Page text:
Meteorological Tsunami

Meteotsunamis have characteristics similar to earthquake-generated tsunamis, but they are caused by air pressure disturbances often associated with fast moving weather systems, such as squall lines. 

 

These disturbances can generate waves in the ocean that travel at the same speed as the overhead weather system. Development of a meteotsunami depends on several factors such as the intensity, direction, and speed of the disturbance as it travels over a water body with a depth that enhances wave magnification.

 

Certain parts of the world are more susceptible to meteotsunamis as a result of factors such as bathymetry, coastline shape, and even nearby topography influencing the development of atmospheric gravity waves.

 

These regions have specific local names for a meteotsunami such as “abiki” (Japan) and “rissaga” (Spain), and there is even some debate as to what the official term should be. In the U.S., “meteotsunami” has become the generally accepted term.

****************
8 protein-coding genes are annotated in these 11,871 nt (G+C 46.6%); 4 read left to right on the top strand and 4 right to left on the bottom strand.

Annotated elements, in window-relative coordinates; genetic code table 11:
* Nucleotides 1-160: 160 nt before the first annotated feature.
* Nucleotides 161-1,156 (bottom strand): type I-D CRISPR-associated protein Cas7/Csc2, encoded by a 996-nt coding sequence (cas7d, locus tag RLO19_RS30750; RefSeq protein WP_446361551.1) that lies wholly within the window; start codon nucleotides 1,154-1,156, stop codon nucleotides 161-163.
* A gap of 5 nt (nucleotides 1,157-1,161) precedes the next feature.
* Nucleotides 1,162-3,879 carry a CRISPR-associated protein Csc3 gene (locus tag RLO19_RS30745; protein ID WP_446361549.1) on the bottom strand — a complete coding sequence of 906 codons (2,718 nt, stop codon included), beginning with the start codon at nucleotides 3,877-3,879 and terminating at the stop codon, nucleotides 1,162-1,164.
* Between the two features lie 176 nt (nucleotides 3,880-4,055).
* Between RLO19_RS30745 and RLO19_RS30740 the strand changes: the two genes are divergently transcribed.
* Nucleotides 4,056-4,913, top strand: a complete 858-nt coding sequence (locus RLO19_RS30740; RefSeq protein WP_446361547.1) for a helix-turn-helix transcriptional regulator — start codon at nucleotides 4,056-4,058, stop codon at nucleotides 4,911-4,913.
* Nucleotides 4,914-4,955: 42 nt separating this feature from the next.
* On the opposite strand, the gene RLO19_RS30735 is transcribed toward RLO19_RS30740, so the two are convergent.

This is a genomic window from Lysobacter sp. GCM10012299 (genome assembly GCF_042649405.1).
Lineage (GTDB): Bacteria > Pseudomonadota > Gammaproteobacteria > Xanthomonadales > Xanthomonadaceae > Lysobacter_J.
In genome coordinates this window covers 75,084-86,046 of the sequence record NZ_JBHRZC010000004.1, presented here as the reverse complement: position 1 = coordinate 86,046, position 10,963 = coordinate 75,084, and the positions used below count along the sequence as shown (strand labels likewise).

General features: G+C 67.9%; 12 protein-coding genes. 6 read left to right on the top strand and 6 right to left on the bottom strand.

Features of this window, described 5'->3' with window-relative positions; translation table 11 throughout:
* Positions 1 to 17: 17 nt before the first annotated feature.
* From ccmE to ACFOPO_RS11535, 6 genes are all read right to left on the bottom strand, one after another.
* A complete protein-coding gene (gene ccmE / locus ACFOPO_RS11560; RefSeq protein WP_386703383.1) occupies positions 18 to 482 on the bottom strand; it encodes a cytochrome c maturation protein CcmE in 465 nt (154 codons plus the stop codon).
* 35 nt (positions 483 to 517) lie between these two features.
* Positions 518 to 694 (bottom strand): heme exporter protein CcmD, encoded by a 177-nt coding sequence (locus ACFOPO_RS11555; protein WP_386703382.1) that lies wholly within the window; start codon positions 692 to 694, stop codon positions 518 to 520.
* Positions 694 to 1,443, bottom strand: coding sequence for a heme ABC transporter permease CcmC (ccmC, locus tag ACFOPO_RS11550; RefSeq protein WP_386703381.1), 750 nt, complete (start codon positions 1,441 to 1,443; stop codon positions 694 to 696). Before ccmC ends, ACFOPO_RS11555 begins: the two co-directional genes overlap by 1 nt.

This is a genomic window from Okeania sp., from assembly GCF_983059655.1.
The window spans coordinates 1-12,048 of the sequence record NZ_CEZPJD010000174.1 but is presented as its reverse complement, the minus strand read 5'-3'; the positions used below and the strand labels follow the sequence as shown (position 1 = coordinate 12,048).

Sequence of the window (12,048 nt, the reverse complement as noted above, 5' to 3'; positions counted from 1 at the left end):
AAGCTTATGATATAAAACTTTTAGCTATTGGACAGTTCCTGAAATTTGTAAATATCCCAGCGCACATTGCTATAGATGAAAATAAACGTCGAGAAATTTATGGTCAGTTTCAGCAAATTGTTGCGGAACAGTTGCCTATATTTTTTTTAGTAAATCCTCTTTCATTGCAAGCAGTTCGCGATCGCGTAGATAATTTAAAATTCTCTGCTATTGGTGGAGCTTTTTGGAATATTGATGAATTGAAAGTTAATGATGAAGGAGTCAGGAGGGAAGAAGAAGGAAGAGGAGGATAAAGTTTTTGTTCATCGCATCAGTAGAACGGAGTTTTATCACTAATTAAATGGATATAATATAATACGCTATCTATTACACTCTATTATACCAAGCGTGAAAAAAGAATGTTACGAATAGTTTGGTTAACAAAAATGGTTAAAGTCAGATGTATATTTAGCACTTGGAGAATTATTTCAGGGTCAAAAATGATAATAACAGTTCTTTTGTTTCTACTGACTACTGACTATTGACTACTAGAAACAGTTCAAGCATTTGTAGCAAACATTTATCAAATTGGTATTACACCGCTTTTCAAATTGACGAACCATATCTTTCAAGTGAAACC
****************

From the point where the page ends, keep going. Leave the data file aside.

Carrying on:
Resource:

Fact Sheet "What is a Meteotsunami". From NOAA.

An Examination of the June 2013 East Coast Meteotsunami Captured By NOAA Observing Systems. NOAA Technical Report NOS CO-OPS 079.

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Marine Science facts

The oceans provide 99% of the living space on the planet containing 50-80% of all life.

Sponges are older than dinosaurs.

 

Half the Oxygen we breath is produced in the Ocean.

 

 Irukandji jelly fish, with just a brush of venom leaves almost no mark. But after about a half hour you develop Irukandji syndrome, a debilitating mix of nausea, vomiting, severe pain, difficulty breathing, drenching sweating and sense of impending doom. You get so sick that your biggest worry is that you’re not going to die.

 

The most remote point in the oceans is called Point Nemo.

 

The Pacific, Atlantic, and Indian oceans are known as the three major oceans.